Will We Ever Be Told The Truth About
The Death Of Dr David Kelly?
by Melanie Phillips
24 July 2006
Everyone knows, don't they, that most untoward events generally have banal explanations such as muddle, incompetence or sheer blind chance.
To believe otherwise is to run the risk of being branded a 'conspiracy theorist', a small step away from being lumped together with the kind of people who think that crop circles are designed by visitors from Mars or that Princess Diana was murdered by MI6.
Even though the inquiry into the affair by Lord Hutton exonerated ministers and officials of virtually all charges, merely rebuking them for not having warned Dr Kelly that his name was about to be made public, the Government was still widely blamed for driving him to his death.
Right from the start, however, there were many who were not convinced Dr Kelly had taken his own life at all. Many aspects of the story just didn't seem to add up. First was the character of the man and his demeanour on the day he died.
Although he was under intense pressure, he was known to be a strong character and belonged to the Baha'i faith, which prohibits suicide.
Those closest to him (such as his sister), and even neighbours he met on his last walk, said that on the day he died he had shown no signs of depression.
The Hutton inquiry, and the experts it called, dismissed out of hand any idea that Dr Kelly had not killed himself. But the suspicions wouldn't go away, and developed a life of their own on the internet.
Such claims were given considerably more authority in 2004 when three medical specialists wrote in a letter to the Press that they did not believe the official finding that Dr Kelly died either from haemorrhaging from a severed ulnar artery in his wrist, or from an overdose of coproxamol tablets, or a combination of the two.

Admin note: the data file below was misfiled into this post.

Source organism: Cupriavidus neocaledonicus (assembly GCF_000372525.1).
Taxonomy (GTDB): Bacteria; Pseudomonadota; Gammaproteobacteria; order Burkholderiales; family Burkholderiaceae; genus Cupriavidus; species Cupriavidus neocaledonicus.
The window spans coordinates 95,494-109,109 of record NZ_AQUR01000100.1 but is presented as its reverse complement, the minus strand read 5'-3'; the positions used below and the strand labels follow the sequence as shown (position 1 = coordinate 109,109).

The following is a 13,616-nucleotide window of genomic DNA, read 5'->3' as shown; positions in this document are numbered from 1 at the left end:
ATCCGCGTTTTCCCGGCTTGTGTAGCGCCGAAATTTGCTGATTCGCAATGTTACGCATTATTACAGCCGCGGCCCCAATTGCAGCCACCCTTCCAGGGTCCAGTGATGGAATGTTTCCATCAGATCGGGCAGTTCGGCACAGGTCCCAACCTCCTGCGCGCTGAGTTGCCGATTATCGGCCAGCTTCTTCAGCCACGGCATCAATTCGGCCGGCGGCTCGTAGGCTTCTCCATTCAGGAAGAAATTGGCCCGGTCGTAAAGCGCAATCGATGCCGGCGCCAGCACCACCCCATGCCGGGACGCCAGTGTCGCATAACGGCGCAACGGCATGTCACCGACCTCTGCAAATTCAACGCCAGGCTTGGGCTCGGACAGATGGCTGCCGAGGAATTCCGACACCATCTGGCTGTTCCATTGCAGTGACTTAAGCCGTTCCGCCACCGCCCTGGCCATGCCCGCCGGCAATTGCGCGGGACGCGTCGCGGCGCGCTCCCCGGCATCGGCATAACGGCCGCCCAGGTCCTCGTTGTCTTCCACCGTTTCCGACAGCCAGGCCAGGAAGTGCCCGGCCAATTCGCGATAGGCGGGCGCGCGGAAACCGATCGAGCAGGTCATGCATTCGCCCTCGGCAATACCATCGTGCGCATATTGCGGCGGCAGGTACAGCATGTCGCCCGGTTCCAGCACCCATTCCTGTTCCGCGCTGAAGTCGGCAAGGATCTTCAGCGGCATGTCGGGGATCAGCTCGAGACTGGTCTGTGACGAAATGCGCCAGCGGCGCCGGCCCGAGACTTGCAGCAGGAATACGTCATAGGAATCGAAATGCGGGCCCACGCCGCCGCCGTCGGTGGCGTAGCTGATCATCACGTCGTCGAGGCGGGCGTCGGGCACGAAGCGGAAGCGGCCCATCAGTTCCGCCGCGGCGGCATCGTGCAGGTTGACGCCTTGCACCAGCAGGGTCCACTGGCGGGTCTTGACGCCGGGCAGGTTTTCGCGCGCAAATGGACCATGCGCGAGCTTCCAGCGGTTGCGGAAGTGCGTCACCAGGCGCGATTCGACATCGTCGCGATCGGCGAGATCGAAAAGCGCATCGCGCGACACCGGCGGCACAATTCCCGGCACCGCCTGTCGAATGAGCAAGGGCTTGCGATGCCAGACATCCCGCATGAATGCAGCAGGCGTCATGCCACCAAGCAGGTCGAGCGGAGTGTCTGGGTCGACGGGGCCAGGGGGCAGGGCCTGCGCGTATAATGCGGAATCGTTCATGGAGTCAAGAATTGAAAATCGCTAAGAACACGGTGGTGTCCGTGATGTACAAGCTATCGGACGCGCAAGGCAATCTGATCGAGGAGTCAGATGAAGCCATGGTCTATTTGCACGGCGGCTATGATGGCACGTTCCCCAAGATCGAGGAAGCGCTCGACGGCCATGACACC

Such an artery, they said, was of matchstick thickness and severing it would not lead to the kind of blood loss that would kill someone. They also pointed out that, according to the ambulance team at the scene, the quantity of blood around the body was minimal - hardly what one would expect if someone has just haemorrhaged to death.
The tenacious Lib Dem MP Norman Baker gave up his front-bench job to investigate these claims. What he has uncovered is remarkable and poses questions which demand to be answered.
More explosively still, however, are Mr Baker's discoveries (published in yesterday's Mail on Sunday) about the behaviour of the police and the coroner.
The normal practice in such circumstances would be for the coroner to issue a temporary death certificate pending the official inquiry into such a death.
But in this case, the coroner
issued an unprecedented full death certificate, just one
week after the inquiry started into the circumstances of Dr
Kelly's demise ? and after the coroner had held a meeting
with Home Office officials.
What on earth could have been the point of such a meeting at such a sensitive time, except for the Government to direct the coroner in some unspecified and possibly improper way?
As for the police, their behaviour appears to have been even more bizarre.
According to Mr Baker, their operation to investigate Dr Kelly's death started around nine hours before the weapons expert was reported missing. What astounding prescience! With such psychic powers among the police, one wonders there is any crime at all.